Sprint Nextel’s Stumble

Sprint Nextel appears to be in real trouble. A recent Wall Street Journal article offered a long analysis of the company and its current challenges. Sprint Nextel is illustrating the way market share is lost in most markets. In short, Sprint Nextel is losing the most profitable customers (post paid contract subscribers) to the top two carriers, AT&T and Verizon, as well as to the fourth ranked competitor, T-Mobile USA. Sprint Nextel’s losses in customers may be as much as 2% of these valuable customers in a quarter. These are the best customers so the company’s percentage loss in revenue would be much higher than the percentage loss in number of customers.

How did this loss happen? Analysts blame the botched integration of Sprint with its acquisition, Nextel. Customers have determined that Sprint Nextel has poor customer service and low network reliability.

This brings us to the way market share shifts in most markets. Market share moves from one supplier to another most often due to failure, not to success. Some competitor, in this case Sprint Nextel, fails to provide a level of service, functionality and price that other competitors can and will supply. This is failure, which drives customers into the arms of competition. Once Sprint Nextel fails then some of its customer volume leaves it for better competitors. Note that these better competitors were not good enough to take market share away from Sprint Nextel without Sprint Nextel’s failing in the first place. If they could have, they would have created a “win” and taken the share outright. Instead, the share is moving in this market largely on the basis of Sprint’s “failure” rather than the other carriers’ “success”.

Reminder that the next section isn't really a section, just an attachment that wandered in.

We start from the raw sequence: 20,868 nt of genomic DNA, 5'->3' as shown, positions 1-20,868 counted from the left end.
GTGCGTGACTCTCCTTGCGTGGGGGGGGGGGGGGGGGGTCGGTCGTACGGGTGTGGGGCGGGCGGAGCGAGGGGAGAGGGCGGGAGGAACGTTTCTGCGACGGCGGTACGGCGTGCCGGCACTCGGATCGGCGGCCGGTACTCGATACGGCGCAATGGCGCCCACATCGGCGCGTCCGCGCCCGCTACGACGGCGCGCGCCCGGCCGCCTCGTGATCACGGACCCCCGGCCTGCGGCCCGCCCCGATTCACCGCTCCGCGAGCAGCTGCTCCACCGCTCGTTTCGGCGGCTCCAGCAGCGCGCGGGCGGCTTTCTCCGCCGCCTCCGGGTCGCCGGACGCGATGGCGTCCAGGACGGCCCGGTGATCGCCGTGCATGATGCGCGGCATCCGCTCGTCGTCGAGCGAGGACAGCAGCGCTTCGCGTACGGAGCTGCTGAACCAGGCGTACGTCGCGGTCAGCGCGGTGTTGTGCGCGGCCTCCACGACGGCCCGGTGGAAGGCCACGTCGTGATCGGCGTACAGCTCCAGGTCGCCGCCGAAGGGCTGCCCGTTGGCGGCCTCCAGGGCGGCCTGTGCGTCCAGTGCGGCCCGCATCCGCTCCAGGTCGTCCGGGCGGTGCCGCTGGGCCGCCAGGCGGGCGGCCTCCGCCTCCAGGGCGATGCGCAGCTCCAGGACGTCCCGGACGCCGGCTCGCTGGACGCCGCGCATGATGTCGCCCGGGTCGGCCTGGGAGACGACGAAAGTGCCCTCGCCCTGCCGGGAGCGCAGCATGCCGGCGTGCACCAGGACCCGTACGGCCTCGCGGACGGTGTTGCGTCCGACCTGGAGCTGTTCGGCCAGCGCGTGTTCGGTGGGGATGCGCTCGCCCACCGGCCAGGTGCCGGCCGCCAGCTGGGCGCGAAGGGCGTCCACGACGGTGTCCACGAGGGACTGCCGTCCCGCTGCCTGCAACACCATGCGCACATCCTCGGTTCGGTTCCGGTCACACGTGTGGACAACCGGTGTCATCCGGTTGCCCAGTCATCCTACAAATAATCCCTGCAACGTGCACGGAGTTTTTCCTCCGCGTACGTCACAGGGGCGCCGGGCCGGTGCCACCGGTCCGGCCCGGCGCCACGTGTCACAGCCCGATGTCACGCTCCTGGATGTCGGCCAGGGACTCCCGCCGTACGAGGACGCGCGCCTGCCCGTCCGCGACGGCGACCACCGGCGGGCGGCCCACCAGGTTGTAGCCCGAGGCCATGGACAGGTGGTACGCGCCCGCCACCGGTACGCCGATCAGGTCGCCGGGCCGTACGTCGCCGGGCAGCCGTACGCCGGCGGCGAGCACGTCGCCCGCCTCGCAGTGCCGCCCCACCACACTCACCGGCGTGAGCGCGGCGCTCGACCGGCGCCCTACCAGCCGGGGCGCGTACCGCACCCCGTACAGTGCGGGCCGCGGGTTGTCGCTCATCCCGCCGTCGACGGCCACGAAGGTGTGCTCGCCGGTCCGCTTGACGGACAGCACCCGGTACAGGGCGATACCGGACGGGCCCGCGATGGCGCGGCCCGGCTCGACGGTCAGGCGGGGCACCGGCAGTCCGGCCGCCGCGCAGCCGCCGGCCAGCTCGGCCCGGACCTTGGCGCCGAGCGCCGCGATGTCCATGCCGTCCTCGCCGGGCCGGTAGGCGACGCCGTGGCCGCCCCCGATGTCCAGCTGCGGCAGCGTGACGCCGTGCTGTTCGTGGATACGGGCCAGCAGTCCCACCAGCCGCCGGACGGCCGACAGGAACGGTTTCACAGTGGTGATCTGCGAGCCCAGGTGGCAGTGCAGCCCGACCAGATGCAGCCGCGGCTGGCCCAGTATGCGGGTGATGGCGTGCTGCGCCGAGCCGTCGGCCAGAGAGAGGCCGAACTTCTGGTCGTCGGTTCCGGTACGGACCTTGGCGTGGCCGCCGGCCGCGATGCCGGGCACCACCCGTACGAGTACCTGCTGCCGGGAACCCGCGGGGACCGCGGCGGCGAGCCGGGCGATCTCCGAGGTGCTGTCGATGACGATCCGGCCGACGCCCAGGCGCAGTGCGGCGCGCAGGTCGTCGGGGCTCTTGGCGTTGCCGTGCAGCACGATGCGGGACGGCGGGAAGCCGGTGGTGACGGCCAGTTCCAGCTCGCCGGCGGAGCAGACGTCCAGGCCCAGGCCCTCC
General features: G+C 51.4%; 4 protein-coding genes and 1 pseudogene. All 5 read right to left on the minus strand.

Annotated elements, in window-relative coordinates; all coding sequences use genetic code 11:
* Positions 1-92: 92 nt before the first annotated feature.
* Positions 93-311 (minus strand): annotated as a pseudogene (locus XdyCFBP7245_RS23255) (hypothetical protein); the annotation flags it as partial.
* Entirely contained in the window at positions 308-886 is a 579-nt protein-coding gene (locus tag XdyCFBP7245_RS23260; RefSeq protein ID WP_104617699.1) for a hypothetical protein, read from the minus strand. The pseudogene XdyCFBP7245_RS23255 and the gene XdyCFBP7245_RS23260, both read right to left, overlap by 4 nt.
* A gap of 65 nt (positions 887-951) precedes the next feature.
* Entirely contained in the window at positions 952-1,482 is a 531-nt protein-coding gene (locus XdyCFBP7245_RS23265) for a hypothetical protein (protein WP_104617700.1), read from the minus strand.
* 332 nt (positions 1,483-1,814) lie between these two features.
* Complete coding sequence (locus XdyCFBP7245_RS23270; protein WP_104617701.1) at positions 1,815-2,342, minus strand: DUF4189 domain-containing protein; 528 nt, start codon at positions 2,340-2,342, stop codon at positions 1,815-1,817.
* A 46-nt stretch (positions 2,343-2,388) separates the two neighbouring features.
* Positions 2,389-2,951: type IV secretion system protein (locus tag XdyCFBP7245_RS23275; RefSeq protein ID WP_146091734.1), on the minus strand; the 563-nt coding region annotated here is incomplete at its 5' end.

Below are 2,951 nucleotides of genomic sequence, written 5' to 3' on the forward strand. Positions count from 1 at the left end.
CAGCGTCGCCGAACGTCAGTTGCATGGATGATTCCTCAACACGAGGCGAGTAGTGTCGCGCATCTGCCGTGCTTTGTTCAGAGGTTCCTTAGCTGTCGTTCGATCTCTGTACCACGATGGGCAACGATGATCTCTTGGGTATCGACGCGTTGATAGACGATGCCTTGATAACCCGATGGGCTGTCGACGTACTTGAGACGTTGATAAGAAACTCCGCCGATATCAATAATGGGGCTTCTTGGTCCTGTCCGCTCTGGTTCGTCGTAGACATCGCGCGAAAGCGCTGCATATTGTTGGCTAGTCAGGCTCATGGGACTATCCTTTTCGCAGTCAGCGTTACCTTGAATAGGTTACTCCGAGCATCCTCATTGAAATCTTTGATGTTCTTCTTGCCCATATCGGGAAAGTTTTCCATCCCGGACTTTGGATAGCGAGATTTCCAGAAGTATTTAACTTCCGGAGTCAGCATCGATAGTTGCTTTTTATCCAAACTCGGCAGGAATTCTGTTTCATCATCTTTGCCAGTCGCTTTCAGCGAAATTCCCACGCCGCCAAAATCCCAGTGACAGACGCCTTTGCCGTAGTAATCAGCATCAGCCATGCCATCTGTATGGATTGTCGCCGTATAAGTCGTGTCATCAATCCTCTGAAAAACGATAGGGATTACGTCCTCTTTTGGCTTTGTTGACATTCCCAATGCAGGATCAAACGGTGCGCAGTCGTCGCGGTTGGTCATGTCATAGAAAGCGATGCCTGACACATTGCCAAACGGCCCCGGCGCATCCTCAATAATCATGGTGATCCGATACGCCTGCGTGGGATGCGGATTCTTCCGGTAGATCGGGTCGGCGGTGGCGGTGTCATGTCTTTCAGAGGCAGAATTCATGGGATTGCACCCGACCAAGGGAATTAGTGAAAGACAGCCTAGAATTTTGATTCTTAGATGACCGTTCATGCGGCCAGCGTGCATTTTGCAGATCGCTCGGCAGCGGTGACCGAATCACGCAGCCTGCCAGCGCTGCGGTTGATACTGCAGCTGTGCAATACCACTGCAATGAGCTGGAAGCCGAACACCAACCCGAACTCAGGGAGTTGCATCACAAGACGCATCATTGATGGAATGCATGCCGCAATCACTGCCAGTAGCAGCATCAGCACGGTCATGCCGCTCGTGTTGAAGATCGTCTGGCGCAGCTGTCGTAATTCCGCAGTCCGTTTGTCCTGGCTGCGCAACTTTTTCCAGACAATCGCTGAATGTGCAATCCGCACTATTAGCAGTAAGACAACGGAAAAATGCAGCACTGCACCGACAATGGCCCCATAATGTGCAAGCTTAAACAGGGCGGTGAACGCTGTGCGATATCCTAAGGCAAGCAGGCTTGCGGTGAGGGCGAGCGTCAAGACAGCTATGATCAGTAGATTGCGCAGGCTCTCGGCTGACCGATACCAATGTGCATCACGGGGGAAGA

This is going to be a long turnaround for the hapless new CEO at Sprint Nextel. Once a company develops a reputation for poor reliability, it takes a long time to win it back.

You can see the damage done to Sprint Nextel in the most recent pricing wave in the industry. The other three competitors announced unlimited minute voice plans for their wireless services at about $100 per month. Sprint Nextel, of course, had to follow. But they followed with an $89 a month plan that offers the unlimited voice minutes and also unlimited data minutes. Sprint is offering a price about 10% lower than their competitors for a product somewhat better, at least for some of the customers in the market. This is a typical characteristic pricing scheme for a Price Shaver. Not many Price Shavers do well over the longer term. They have to offer a lower price because customers don’t think their product is as good as the others’. This strategy leads to weak customers, low returns and long recovery periods.

Posted 3/10/08


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